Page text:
SPAIN: As well as directing Europe’s largest high speed line construction programme, infrastructure authority ADIF has been set the amibitious target of moving into profit by 2010. Robert Preston put the questions to ADIF President Antonio González.


ADIF’s 2006-10 strategic plan sets a target of doubling the length of the high performance network. What is the current situation with this programme?

As of November 2008, the length of high peformance routes in service was nearly 1 600 km. In addition, ADIF has around 1 200 km of high speed lines at various phases of planning and construction. Amongst these is the Madrid – Valencia route, which is expected to enter service in 2010.

What is ADIF’s role in the high speed construction projects being taken forward by Spain’s regional governments, such as Andalucía and the Basque Country?

The Spanish government directs ADIF to build and maintain high speed lines in a number of different ways. In the case of lines being taken forward by regional governments, ADIF’s role varies according to the particular circumstances of the project.

In Andalucía, the regional government is planning, building and financing a high speed line within its own territory. Once the regional government has completed the civil works, ADIF will be responsible for installing the railway equipment such as the track, electrification and signalling, and for commissioning the new line.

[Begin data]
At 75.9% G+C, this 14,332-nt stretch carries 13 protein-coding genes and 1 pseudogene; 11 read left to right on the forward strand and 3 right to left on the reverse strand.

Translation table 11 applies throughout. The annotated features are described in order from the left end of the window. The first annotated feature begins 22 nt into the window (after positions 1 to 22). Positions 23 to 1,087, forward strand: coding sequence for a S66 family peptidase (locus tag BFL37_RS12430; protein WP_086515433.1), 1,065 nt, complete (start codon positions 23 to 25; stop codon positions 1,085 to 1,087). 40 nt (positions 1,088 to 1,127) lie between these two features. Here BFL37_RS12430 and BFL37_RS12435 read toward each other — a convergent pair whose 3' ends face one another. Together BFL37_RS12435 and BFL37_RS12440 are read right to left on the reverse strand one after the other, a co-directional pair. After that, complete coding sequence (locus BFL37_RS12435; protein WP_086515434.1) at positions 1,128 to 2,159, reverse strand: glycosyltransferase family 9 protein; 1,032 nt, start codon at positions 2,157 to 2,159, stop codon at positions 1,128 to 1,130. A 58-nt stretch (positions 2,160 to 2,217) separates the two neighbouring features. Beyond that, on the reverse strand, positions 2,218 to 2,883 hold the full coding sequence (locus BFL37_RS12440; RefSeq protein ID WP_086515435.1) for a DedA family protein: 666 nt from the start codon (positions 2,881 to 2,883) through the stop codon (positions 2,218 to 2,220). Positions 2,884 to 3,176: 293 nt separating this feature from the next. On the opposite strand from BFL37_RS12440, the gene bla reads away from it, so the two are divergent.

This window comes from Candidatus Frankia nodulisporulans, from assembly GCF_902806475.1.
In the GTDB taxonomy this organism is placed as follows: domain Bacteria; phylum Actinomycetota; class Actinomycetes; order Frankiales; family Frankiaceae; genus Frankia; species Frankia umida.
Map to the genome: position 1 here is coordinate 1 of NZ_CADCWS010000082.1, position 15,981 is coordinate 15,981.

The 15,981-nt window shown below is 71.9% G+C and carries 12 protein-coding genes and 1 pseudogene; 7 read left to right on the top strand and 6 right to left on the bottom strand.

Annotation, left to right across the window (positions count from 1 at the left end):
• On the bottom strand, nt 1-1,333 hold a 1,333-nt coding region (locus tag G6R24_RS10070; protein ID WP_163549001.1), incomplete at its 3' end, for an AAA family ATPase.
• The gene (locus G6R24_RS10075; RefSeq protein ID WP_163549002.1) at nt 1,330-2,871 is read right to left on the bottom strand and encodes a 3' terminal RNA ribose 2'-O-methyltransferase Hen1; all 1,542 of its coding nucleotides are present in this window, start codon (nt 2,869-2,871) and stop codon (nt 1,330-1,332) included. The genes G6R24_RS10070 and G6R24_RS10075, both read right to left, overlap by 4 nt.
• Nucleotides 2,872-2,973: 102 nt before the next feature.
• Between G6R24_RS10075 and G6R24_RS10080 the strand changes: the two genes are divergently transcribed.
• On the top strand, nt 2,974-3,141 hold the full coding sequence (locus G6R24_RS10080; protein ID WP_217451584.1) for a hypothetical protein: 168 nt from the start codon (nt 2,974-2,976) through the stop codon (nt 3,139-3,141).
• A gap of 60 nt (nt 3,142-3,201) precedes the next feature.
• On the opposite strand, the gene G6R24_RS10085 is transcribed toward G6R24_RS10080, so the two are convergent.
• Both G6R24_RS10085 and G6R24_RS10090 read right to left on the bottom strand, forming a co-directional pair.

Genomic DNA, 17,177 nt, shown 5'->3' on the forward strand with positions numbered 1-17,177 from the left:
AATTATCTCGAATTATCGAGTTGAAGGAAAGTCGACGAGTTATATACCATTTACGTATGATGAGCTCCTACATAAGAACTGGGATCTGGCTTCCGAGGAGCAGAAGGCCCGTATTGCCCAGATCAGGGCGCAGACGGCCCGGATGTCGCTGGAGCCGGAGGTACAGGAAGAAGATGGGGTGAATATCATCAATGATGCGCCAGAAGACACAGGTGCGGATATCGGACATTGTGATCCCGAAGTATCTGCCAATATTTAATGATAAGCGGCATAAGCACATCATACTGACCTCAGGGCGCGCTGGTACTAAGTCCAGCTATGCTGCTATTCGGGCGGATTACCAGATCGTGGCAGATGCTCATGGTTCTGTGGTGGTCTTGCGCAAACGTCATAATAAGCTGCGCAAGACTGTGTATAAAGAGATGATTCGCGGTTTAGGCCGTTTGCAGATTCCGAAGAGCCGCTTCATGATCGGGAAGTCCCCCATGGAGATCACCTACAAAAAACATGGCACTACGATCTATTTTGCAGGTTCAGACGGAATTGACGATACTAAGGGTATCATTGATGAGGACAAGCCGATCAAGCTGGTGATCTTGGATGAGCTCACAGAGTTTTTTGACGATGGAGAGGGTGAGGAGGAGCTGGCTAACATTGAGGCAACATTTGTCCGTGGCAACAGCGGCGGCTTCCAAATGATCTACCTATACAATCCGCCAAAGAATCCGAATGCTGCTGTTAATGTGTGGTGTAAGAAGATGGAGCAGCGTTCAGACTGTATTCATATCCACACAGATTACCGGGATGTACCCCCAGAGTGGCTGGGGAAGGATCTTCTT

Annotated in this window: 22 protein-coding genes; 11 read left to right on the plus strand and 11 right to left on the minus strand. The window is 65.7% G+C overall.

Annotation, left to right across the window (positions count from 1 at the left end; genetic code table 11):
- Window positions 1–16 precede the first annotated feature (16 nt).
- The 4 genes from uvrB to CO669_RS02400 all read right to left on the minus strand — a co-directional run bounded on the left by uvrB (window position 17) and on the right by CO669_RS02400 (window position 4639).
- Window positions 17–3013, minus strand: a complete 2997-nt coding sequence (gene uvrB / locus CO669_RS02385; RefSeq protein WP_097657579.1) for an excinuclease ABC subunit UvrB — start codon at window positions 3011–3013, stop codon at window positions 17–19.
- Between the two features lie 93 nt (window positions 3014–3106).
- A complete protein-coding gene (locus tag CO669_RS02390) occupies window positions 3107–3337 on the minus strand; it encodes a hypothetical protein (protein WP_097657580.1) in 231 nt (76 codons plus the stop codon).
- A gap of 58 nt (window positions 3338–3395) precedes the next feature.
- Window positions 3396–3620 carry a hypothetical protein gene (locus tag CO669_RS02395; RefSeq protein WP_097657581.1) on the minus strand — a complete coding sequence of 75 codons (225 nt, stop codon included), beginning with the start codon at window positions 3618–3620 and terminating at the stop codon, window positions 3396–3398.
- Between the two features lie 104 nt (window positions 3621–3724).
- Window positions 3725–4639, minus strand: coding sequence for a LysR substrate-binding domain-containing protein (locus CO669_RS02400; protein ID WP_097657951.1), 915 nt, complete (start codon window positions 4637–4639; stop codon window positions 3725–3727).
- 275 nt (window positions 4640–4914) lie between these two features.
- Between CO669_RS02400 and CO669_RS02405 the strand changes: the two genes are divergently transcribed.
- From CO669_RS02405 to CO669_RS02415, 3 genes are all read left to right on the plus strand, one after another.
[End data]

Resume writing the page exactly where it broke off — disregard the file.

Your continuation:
We are suggesting that ADIF also becomes responsible for its connection to the national network and its operation, as is the case with the national network (known as Refig) under a contract-programme agreed with the Spanish government.

In the case of the Basque Country, the regional government is executing a project initiated by central government and which is being financed from the national budget. The agreed role of the regional government is limited to responsibility for civil works, and ADIF will install railway equipment as in Andalucía.

What is the current situation of the ERTMS installation programme in Spain?

At present, 1 053 km of the Spanish high speed network has been equipped with ERTMS Level 1. Around 1 600 km is planned to be in service by 2010.

In addition, trials are currently underway of ERTMS Level 2 signalling on the Madrid – Lleida section of the high speed line to Barcelona, which will enable the maximum speed to be raised to 350 km/h where the infrastructure allows it.

What are the investment priorities for the conventional network in 2006-10?

Several national programmes are included in the contract-programme signed by ADIF and the Spanish government. These include investment to improve suburban passenger networks and the Ministry of Development’s level crossing elimination programme. In addition, the freight network is to be improved.

Under a resignalling plan that we are currently developing, it is hoped that by 2010 more than 60% of the network will be controlled by CTC and that over 80% will be equipped with automatic block, with telephone block to be abolished. ADIF will also be investing to modernise other components of the railway infrastructure, such as track, overhead electrification equipment and traction substations.

ADIF is expected to make a profit of €45m in 2010. How are you working to meet this objective?

ADIF’s strategic objectives include financial and economic sustainability, and one of our key tasks is to manage public resources with maximum efficiency and on strict business lines.